Discovering deeper underlying motives such as these is the golden goose when it comes to building relationships. When you are able to extract information such as this, it helps you develop a deeper connection with your prospective client and puts you in a powerful position where you can tailor your services towards satisfying their pain points.
That said, just subtle improvements to common questions can have a surprisingly profound impact on the quality of responses you receive.
Here is a series of well-crafted discovery questions designed to persuade your prospective client to elaborate more on their situation. I have also included strategic follow-up questions to encourage further conversation.
I’m not sure if our process would suit you. Would it be OK if I asked you some questions to better understand your goals in order to determine whether what we offer would be a good fit for you?
This question helps to build trust early on, as you are asking permission for to see further insight and not simply assuming that you will be a perfect fit. This is also a pre-emptive nudge for the client to open up and elaborate further down the line.
Can you share with me what you hope to accomplish from a fitness perspective over the next 6–12 months?
Follow-up example #1: What makes this goal important for you?
Follow-up example #2: Can you prioritise your goals?
What are your thoughts on your current level of fitness?
Follow-up example #1: How does that make you feel?
Follow-up example #2: How long have you felt like this?
What do you see as the biggest hurdle you face in meeting these fitness goals?
Follow-up example: If we start a training program, how do you plan to manage this?
What do you feel you need to change immediately to start seeing progress?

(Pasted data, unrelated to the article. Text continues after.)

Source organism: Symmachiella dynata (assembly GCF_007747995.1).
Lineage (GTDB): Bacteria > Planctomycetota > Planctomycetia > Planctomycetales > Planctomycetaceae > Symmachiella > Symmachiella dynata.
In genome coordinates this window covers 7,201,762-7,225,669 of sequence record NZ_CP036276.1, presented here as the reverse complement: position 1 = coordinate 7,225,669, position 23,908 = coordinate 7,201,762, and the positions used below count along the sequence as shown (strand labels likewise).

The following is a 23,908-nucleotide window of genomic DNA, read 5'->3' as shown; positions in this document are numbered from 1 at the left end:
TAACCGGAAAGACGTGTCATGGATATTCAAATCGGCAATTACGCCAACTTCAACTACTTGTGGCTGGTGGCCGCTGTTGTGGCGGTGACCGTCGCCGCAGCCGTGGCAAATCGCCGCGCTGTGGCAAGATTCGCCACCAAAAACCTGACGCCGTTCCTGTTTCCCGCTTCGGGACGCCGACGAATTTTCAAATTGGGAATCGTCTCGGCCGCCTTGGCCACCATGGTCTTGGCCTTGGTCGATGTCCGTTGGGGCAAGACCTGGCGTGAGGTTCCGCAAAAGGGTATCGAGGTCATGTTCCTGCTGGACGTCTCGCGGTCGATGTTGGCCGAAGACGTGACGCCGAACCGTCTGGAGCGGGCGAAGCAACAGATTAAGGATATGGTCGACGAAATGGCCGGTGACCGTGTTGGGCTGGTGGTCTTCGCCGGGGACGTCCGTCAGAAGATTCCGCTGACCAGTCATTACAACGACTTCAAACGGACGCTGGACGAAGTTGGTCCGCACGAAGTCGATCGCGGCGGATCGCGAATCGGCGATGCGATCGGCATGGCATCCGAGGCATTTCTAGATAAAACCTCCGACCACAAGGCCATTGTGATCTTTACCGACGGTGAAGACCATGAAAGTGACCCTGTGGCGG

Follow-up example #1: Why did you choose that first?
Follow-up example #2: How do you think you can improve on that?
What do you think your life will look like twelve months from now if we achieve your fitness goals?
Everyone tends to love talking about the future, and this strategic question, which most people don’t often asked themselves, puts the prospective client in a position where they start to imagine the positive results they will achieve under your guidance. This provides the perfect segue for discussing how you will progress with the client from there.
These are just a few examples of how asking thoughtful, well-crafted questions can help you develop a deeper level of rapport with your prospects—and ultimately help you win more clients.
I hope this article has illustrated to you how asking better questions can help you get more clients by helping you to obtain more usable information from your prospects, and to help position you as the expert than can help them achieve their fitness goals.
Keep in mind that every time you speak with a client or prospect, it’s an opportunity to practice asking better questions—which will help you connect on a deeper level.